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EARTH DAY 2021 – WOMEN AND CLIMATE CHANGE

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What opportunities exist to accelerate action on women’s economic empowerment and climate change? This blog to mark Earth Day 2021 draws on global evidence to provide a summary of the intersections between women’s economic empowerment and climate change and identifies 10 opportunities to accelerate action and raise ambition on climate change and gender equality.

It draws on the Primer on Women’s Economic Empowerment and Climate Change and complimentary Briefing on Women and the Net Zero Economy, launched today by the Work and Opportunities for Women (WOW) Helpdesk and Foreign, Commonwealth and Development Office.

Whilst climate change is a global crisis, women and men experience, and contribute to, climate change differently. Women are more likely to die in a climate disaster, be displaced by climate change, or die from pollution. This is not because women are inherently more vulnerable, but because gender, power dynamics, socio-economic structures, and societal norms and expectations result in climate impacts being experienced very differently by women.

Action on climate change that considers gender can create rapid improvements in women’s economic empowerment and promote gender equality more broadly.  Secure land tenure for women increases climate resilience and benefits the environment, especially when combined with indigenous women’s knowledge and practices. Improving access to digital and technological assets such as climate information technologies can help women to manage climate risk, respond to climate variability and access relevant support and information during climate shocks. Social protection linked to resilience of social and ecological systems can contribute to women’s adaptive capacity and provide them with a stepping-stone to other economic opportunities.

Increasing women’s access to decent work and control over economic assets can also lead to better climate and environmental outcomes. Women are vastly under-represented in climate policy and financing processes and yet women’s leadership increases the effectiveness of climate funding by addressing women’s different needs and building on women’s agency. Women’s leadership in business also strengthens climate innovation and delivers stronger climate, environmental and business outcomes such as stronger climate policies and more sustainable business practices. Policies such as gender quotas, women’s leadership training and dedicated funding to engage women’s groups can increase women’s leadership whilst improving climate outcomes.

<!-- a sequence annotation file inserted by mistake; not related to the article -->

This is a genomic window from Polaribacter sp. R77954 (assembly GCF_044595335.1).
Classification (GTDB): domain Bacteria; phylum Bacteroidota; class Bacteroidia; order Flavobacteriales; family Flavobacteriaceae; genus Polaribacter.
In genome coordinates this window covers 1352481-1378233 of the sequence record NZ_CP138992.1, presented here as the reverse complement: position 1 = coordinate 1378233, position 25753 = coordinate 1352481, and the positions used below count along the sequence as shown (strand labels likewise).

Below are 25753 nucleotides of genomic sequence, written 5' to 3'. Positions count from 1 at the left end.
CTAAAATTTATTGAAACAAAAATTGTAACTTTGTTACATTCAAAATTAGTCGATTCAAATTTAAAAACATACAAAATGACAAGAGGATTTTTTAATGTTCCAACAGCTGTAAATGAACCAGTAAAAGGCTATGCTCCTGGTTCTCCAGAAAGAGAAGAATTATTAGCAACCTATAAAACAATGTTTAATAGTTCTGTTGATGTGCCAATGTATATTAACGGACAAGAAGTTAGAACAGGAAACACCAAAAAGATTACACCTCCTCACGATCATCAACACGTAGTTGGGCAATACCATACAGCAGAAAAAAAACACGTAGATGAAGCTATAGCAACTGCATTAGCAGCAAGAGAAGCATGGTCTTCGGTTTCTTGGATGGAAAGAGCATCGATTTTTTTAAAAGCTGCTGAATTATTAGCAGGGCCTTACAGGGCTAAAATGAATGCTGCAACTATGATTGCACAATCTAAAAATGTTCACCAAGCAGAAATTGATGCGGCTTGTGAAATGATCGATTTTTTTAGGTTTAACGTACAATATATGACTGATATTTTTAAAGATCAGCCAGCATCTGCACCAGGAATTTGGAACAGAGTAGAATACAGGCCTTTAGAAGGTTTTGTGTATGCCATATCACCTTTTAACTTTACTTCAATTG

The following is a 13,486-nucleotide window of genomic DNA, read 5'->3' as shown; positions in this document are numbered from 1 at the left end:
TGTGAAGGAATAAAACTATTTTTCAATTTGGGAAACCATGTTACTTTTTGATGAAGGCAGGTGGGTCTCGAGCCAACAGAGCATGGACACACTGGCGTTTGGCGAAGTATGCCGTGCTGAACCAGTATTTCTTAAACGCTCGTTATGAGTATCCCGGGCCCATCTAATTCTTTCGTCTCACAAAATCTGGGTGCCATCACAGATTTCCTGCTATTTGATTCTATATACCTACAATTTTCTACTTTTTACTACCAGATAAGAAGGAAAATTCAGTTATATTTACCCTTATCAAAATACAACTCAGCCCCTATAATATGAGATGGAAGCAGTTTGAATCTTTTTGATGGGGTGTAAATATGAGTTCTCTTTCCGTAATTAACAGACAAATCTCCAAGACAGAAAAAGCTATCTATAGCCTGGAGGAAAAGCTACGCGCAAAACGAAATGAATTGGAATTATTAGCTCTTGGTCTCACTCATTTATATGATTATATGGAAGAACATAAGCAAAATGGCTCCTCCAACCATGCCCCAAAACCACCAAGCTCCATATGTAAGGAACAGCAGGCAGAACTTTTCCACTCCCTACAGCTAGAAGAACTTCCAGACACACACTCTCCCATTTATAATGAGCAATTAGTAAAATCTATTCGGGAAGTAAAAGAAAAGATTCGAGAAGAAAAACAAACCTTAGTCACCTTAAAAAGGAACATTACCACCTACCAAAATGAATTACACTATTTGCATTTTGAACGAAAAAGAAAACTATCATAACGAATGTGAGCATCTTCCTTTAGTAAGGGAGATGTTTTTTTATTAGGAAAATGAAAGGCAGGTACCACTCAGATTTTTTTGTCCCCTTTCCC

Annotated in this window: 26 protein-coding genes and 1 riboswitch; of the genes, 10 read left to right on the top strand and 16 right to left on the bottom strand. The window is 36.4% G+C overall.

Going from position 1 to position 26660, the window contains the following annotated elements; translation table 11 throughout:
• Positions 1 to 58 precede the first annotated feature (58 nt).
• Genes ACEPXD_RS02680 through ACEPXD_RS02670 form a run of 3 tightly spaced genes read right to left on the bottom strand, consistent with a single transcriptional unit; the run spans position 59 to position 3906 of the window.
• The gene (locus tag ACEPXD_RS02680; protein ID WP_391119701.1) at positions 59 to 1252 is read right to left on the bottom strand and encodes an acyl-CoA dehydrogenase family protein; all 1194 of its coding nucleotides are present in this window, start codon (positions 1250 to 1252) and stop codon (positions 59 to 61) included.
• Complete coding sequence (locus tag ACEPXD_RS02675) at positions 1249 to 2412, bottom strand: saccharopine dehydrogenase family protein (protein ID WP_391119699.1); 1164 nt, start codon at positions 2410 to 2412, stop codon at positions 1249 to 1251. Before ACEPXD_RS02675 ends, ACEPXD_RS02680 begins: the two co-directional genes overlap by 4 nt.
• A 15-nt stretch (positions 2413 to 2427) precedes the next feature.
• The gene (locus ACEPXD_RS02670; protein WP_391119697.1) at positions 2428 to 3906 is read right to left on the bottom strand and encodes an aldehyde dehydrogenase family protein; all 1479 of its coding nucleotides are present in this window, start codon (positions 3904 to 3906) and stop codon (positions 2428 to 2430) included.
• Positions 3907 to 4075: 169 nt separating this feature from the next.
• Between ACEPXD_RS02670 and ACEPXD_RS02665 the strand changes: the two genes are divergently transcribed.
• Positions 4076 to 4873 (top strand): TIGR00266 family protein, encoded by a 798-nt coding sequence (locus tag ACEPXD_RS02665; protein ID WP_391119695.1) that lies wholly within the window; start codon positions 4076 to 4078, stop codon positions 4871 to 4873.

As COP26 approaches, there are opportunities to accelerate action and raise ambition on women’s economic empowerment and climate change. The primer identifies ten opportunity areas, including promoting women’s leadership in climate processes and in business, engaging women’s organisations in climate processes, ensuring women get decent jobs in green sectors, and building women’s resilience to climate shocks.

For more information on women’s economic empowerment and climate change, and to see recommendations for government and companies on how to ensure a gender just transition to net zero, please read the Primer on Women’s Economic Empowerment and Climate Change and complimentary Briefing on Women and the Net Zero Economy.

SDDirect recognises the importance of climate justice and environmental sustainability for gender equality and social inclusion. Climate change threatens to reverse progress made in development and exacerbate inequalities. SDDirect is acutely aware that the most marginalised groups, who have contributed least to the problem and have the fewest resources to cope, are disproportionately affected by climate change.

You can read more about the linkages between gender equality and social inclusion and climate change through this selection of our work on climate change here: